Study: SaaS Most Important Enterprise Software Trend

Research firm says SaaS, SOA continue to be the most important technologies for "enterprise software customers."

According to a recent survey of 850 "enterprise software customers," Software-as-a-Service (SaaS) continues to be the most important enterprise software trend, followed closely by and Web services/service-oriented architecture (SOA), then offshoring/globalization, open source software and software industry consolidation.

The survey, conducted by research firms McKinsey & Company and the Sand Hill Group, asked participants to select "the most important [software] trend impacting your business." 31 percent selected SaaS, up one percent from the last time the firms asked the question in 2006. Web services/SOA also rose 1 percent, from 24 percent to 25 percent.

Offshoring/globalization remained in third place, but dropped two percentage points, from 15 percent to 13 percent. Open source also dropped, from 10 percent to eight percent, as did software industry consolidation, with only 7 percent choosing it as their top trend this year, as opposed to 17 percent in 2006.

16 percent chose "other" this year, compared to 4 percent in 2006.

The research also points out that IT budgets are more focused toward subscription/on-demand licenses, with 19 percent of the average respondent's budget going toward "Subscription/On-Demand" services in 2008.

The amount of money enterprises are expected to spend on software overall is also on the rise, the study states, with the average percentage budget of those surveyed dedicated toward software rising from 30 percent in 2006 to 32 percent in 2008, and an expected rise to 35 percent in 2010.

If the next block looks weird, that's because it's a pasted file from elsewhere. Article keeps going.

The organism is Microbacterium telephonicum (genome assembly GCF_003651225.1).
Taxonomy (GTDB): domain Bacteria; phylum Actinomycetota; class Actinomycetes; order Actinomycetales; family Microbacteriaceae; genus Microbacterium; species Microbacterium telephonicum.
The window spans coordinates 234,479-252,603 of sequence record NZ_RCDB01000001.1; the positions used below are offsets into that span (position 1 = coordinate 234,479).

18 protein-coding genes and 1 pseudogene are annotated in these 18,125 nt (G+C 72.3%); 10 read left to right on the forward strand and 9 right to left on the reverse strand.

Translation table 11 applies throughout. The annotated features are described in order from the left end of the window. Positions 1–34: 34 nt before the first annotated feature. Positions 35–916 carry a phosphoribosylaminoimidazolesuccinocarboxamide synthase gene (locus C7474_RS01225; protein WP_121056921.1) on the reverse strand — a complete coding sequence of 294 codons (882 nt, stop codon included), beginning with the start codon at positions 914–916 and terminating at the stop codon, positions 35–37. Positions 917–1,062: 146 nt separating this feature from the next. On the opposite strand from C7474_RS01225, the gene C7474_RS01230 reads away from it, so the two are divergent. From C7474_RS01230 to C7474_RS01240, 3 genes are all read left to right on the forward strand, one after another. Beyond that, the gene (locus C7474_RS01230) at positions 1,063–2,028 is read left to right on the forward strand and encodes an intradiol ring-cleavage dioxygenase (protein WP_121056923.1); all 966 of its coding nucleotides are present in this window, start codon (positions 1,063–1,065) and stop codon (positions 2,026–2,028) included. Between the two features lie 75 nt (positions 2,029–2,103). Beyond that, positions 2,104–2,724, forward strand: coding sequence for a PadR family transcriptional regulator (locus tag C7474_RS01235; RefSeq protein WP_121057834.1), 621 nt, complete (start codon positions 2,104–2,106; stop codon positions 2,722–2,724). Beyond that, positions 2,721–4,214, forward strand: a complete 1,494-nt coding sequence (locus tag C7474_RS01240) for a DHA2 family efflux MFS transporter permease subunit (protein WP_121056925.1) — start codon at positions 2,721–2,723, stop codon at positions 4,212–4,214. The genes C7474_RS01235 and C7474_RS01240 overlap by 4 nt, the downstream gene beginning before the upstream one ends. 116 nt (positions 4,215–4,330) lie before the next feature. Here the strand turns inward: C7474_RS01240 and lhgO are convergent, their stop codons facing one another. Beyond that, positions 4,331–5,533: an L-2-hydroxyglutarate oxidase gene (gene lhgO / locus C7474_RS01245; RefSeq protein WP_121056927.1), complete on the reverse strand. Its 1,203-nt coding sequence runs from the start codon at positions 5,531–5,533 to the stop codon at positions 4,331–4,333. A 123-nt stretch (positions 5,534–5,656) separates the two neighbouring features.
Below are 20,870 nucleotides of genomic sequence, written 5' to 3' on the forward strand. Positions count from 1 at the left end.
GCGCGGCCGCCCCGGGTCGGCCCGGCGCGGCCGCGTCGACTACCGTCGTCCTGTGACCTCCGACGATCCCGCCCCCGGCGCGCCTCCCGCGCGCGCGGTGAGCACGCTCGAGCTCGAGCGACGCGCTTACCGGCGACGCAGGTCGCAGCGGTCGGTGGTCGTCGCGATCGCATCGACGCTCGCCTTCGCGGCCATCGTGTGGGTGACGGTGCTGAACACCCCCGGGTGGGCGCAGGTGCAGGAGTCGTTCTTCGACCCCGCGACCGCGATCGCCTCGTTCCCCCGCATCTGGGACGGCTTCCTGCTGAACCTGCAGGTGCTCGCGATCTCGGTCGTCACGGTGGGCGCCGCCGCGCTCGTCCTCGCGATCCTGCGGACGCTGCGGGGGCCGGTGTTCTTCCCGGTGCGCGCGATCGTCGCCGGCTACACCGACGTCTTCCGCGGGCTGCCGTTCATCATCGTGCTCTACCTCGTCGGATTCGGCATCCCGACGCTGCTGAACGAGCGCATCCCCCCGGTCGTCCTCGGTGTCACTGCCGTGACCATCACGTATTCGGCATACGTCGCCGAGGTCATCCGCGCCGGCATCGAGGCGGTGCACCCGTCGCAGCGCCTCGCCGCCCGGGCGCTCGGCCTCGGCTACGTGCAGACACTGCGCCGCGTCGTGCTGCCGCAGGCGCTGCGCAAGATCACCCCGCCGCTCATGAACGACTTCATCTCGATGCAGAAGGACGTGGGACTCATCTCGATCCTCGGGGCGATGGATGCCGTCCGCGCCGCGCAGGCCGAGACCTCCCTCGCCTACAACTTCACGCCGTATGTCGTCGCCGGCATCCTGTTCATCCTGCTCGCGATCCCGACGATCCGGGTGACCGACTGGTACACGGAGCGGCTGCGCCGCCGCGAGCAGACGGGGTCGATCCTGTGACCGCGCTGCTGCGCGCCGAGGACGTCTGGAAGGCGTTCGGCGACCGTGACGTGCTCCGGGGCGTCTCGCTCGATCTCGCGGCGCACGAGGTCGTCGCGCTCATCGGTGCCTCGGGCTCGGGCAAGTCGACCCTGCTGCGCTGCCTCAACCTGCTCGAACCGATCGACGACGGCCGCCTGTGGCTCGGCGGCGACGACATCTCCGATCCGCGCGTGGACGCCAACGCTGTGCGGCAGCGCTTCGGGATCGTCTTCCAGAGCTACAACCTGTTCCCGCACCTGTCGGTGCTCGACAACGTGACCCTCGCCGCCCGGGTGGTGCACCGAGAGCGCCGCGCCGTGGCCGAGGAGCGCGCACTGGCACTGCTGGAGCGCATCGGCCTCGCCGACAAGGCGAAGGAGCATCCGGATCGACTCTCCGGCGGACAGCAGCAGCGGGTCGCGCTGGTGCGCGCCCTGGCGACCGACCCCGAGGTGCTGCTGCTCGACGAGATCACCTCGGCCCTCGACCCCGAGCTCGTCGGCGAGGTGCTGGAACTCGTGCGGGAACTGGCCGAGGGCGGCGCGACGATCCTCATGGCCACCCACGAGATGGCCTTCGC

"Despite the economic downturn in the U.S., there is slow but steady growth in software's share of the overall IT budget," the researcher's commented in the report. "Survey respondents projected that this growth pace will continue for the next two years, indicating that software plays an ongoing role in delivering business productivity gains."

Respondents were also asked to choose where they think the industry is in its current innovation wave. Sixty-two percent said that it is "on the upswing," while 17 percent said it's "at the peak," five percent said its "past the peak" and 17 percent picked "What innovation wave?" as their answer.

To download the study in PDF format, click here.

About the Author

Becky Nagel is the vice president of Web & Digital Strategy for 1105's Enterprise Computing and Education Groups, where she oversees the front-end Web team and deals with all aspects of digital strategy for the groups. She also serves as executive editor the ECG Web sites, and you'll even find her byline on PureAI.com, the ECG group's newest site for enterprise developers working with AI. She recently gave a talk at a leading technical publishers conference about how changes in Web technology may impact publishers' bottom lines. Follow her on twitter @beckynagel.